Angola’s probe of dos Santos ‘improper and unfair’
A court order that froze assets of Angola’s billionaire former first daughter Isabel dos Santos was “unfair, improper” and based on fake documents, one of her lawyers has said.
Dos Santos, said to be the wealthiest woman in Africa, is accused of diverting billions of dollars from Angolan state companies during her father Jose Eduardo dos Santos’s near four-decade rule of the oil-rich African nation.
Last December, a civil court in the capital Luanda issued a “preventive” order to freeze her businesses assets as part of a crackdown on graft by former president dos Santos’s successor Joao Lourenco.
The 47-year-old businesswoman was “hit with this tsunami of allegations coming out of Angola based on secret documents — which at that point she hadn’t seen, and faked documents,” said lawyer Dan Morrison.
“She didn’t have a chance to defend herself,” London-based Morrison told AFP in an interview on Thursday.
“This is manifestly unfair and improper,” he said. “The damage is already done, whatever we prove in a court of law.”
His client is a symbol of a small elite that prospered during the 38-year rule of Jose Eduardo dos Santos in sub-Saharan Africa’s second oil-producing country.
Since her father retired in 2017, Isabel dos Santos’s business empire has been targeted by Lourenco.
– ‘Irregular money transfers’ –
Just months after he came into power, and in the name of tackling corruption, Lourenço unceremoniously sacked dos Santos from the state-owned oil corporation Sonangol which she headed.
Two years later her business assets and those of her Congolese husband Sindika Dokolo were ordered frozen.
The New Year’s Eve order immediately set off a flurry of developments.
Less than three weeks later, a consortium of journalists published the so-called “Luanda Leaks” alleging she funnelled Angolan state funds to offshore assets.
Days after that, the Angola prosecuting authorities said they were probing “irregular money transfers” from Sonangol and Sodiam, a national diamond marketing firm.
At the time, the public prosecution estimated the embezzled funds ran into about $1 billion.
It has now revised the figure to more than $5 billion.
Dos Santos herself has denounced Luanda’s actions as a politically-motivated “witch hunt”.
After analysing a trove of more than 700,000 leaked documents, the International Consortium of Investigative Journalists (ICIJ) also accused her of looting state coffers.
The journalists’ report was “based on many fake documents and false information,” she tweeted, describing it as “a coordinated political attack” constructed by the Angolan government.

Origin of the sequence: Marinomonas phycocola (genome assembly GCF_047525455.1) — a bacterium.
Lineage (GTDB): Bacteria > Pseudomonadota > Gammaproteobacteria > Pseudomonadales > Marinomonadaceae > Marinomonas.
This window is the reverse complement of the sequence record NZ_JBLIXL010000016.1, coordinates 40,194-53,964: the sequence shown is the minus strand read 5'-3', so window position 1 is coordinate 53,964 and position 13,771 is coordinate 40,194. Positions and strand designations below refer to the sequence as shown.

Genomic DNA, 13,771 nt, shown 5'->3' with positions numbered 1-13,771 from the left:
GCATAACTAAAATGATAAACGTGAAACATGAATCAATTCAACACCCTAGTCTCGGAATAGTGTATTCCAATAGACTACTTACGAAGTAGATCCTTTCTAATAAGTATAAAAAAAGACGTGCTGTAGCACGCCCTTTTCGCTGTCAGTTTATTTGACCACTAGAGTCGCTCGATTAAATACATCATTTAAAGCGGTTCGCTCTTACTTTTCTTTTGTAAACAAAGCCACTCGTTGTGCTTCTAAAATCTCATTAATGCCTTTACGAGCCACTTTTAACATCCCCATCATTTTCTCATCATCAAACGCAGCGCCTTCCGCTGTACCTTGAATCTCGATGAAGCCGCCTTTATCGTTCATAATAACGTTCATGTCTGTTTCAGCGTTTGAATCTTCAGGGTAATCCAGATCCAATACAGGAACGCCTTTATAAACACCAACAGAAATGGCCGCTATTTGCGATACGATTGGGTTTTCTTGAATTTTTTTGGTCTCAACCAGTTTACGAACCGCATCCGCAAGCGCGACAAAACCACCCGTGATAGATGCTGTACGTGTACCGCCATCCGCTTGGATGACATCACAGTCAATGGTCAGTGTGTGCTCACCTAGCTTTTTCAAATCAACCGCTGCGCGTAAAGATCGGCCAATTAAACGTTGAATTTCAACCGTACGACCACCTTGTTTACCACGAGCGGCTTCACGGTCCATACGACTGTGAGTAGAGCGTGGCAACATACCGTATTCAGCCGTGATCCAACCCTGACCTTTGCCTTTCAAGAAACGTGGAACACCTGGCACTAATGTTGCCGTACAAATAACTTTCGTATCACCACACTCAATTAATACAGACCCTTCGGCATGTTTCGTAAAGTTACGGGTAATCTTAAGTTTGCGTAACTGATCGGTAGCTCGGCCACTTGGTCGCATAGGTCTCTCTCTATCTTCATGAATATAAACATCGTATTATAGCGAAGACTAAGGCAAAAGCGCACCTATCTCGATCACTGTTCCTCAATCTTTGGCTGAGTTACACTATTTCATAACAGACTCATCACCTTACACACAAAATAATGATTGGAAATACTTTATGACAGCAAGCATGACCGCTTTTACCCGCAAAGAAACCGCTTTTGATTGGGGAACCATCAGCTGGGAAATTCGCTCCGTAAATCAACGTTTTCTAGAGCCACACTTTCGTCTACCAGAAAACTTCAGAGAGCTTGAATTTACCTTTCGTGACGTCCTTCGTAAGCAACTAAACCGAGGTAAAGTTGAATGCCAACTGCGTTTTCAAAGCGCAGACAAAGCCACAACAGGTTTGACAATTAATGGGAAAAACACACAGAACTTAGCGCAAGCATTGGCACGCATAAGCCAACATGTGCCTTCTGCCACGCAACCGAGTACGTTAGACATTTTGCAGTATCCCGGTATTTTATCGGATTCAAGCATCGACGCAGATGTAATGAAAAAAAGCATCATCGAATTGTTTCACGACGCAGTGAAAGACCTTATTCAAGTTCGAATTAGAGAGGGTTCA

Subsequently, Portugal froze her assets in that country, where she has invested mainly in the banking and telecommunications sectors.
Fighting back, dos Santos, ranked by Forbes in 2013 as Africa’s richest woman, has enlisted the services of top-notch international lawyers and communications experts specialising in crisis and reputation management.
Morrison is senior partner and founder of London-based Grosvenor Law firm, with experience in handling “complex” litigation for high-profile entrepreneurs.
He has ripped apart Luanda’s order to freeze her assets.
“This order was made in Angola, in a secret court based on evidence that we didn’t see at the time,” he said.
“We only literally… found legal access to the allegations about four weeks ago, six months after this order was made.”
– ‘Creating false evidence’ –
More importantly, he added, the freeze was based on “fake, forged or unsatisfactory” documents.
“The evidence Angola had was three pieces of paper,” scoffed Morrison. “They are creating false evidence to fill in the gaps”.
Last month, Isabel dos Santos released a copy of a fake passport — bearing the signature of late martial arts film star Bruce Lee — which was part of the evidence submitted to the Angolan court.
“If Angola has evidence (that) Isabel dos Santos did something wrong, they wouldn’t have needed a fake passport,” said Morrison.
Dos Santos and her husband are seeking to revoke the court order freezing their assets.
Morrison said they had not been formally furnished with the indictment bearing the criminal charges brought against her by Angola’s attorney general Helder Pitta Gros.
Alvaro Joao, a spokesman for Angola’s public prosecution office, told AFP that several civil and criminal proceedings had been opened against Dos Santos and Dokolo.
“The defence is trying to get us to discuss the proceedings in public but we will not do so,” he said.
“The consortium of journalists has shown perfectly how (public) assets were looted.”
Meantime, Dos Santos’s lawyers have promised new revelations about the case in the coming days.